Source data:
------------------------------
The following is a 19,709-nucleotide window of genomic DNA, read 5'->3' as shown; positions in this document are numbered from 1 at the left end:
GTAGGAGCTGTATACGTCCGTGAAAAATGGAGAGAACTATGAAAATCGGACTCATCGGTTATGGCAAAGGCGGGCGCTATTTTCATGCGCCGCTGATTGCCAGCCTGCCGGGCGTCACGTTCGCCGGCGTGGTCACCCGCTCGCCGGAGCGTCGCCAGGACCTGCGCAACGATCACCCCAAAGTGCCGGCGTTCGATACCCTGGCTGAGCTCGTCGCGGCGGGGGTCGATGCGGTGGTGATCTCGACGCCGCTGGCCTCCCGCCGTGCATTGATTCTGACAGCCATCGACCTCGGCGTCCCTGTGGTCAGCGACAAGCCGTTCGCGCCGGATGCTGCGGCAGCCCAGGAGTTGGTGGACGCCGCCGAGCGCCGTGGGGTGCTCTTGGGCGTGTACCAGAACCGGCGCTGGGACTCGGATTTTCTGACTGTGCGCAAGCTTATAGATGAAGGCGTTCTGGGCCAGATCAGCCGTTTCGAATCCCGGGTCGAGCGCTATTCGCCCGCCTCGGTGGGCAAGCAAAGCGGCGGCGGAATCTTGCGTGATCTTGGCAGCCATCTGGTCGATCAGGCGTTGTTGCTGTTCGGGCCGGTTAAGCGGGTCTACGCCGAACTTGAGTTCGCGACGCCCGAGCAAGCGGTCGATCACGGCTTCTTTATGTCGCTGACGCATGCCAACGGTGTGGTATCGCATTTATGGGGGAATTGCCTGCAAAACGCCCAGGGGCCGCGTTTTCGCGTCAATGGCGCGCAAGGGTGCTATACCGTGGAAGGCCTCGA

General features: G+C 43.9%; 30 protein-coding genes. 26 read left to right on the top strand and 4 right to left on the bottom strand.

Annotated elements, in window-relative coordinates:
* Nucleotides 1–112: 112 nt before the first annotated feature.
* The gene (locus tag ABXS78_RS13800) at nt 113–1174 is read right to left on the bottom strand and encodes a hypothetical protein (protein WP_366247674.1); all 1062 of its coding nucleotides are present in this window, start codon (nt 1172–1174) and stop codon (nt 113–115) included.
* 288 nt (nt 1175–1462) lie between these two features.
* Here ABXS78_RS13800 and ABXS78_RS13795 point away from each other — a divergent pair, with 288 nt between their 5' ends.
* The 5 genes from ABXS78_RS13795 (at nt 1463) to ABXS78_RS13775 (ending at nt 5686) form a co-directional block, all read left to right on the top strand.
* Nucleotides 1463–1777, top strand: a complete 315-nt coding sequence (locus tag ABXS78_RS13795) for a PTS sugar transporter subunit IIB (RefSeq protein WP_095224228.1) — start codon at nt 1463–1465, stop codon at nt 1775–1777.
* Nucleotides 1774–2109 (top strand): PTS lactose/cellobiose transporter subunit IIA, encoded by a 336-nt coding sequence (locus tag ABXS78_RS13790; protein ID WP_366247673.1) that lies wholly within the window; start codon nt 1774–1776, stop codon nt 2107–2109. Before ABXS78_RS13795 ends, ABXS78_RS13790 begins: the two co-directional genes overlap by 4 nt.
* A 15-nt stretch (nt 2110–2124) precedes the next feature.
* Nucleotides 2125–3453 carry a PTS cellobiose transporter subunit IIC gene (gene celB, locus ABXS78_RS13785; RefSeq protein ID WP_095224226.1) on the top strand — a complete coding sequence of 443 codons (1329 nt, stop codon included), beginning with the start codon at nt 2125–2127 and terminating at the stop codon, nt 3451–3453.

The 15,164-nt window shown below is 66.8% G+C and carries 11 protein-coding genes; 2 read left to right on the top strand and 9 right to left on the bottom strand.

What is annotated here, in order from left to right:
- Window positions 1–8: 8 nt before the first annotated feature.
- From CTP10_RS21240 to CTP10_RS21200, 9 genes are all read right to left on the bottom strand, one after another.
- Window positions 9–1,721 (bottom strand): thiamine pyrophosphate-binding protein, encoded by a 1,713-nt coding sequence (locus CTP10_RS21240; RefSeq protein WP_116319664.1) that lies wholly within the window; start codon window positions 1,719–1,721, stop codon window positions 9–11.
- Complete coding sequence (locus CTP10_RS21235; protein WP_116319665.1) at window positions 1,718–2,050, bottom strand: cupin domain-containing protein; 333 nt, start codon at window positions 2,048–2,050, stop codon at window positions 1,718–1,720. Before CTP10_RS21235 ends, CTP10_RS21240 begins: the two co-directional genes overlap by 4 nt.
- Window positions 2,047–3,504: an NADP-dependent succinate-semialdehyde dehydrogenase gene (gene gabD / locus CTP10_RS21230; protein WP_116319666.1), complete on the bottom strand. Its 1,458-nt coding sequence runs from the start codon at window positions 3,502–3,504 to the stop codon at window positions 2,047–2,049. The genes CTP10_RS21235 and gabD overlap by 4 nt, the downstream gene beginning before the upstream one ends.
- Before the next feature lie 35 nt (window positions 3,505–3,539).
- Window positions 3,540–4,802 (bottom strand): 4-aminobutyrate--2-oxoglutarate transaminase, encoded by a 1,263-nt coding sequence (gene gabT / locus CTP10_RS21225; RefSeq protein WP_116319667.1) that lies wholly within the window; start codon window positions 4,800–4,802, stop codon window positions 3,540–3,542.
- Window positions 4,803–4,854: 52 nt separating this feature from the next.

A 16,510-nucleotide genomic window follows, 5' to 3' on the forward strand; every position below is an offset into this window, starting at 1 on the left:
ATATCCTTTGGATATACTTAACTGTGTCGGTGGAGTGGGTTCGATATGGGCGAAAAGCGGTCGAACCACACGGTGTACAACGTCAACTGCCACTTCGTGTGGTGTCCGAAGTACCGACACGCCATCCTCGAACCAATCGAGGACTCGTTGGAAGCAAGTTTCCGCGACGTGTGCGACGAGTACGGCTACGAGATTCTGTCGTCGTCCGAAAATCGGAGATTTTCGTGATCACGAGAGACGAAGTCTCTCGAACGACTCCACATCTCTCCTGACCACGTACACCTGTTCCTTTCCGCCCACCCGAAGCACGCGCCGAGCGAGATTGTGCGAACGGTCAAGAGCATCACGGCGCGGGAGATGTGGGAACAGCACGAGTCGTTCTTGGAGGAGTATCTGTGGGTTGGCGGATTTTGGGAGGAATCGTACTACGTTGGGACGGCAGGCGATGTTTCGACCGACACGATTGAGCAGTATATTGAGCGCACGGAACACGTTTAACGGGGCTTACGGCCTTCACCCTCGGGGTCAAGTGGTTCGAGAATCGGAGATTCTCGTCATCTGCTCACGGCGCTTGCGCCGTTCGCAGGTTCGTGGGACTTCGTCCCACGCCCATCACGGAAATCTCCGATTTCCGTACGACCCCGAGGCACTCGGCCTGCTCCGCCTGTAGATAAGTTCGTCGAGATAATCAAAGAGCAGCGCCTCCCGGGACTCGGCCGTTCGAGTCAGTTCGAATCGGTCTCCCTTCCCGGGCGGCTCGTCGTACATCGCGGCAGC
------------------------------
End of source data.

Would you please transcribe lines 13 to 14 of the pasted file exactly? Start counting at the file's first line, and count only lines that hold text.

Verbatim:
* Nucleotides 2125–3453 carry a PTS cellobiose transporter subunit IIC gene (gene celB, locus ABXS78_RS13785; RefSeq protein ID WP_095224226.1) on the top strand — a complete coding sequence of 443 codons (1329 nt, stop codon included), beginning with the start codon at nt 2125–2127 and terminating at the stop codon, nt 3451–3453.

The 15,164-nt window shown below is 66.8% G+C and carries 11 protein-coding genes; 2 read left to right on the top strand and 9 right to left on the bottom strand.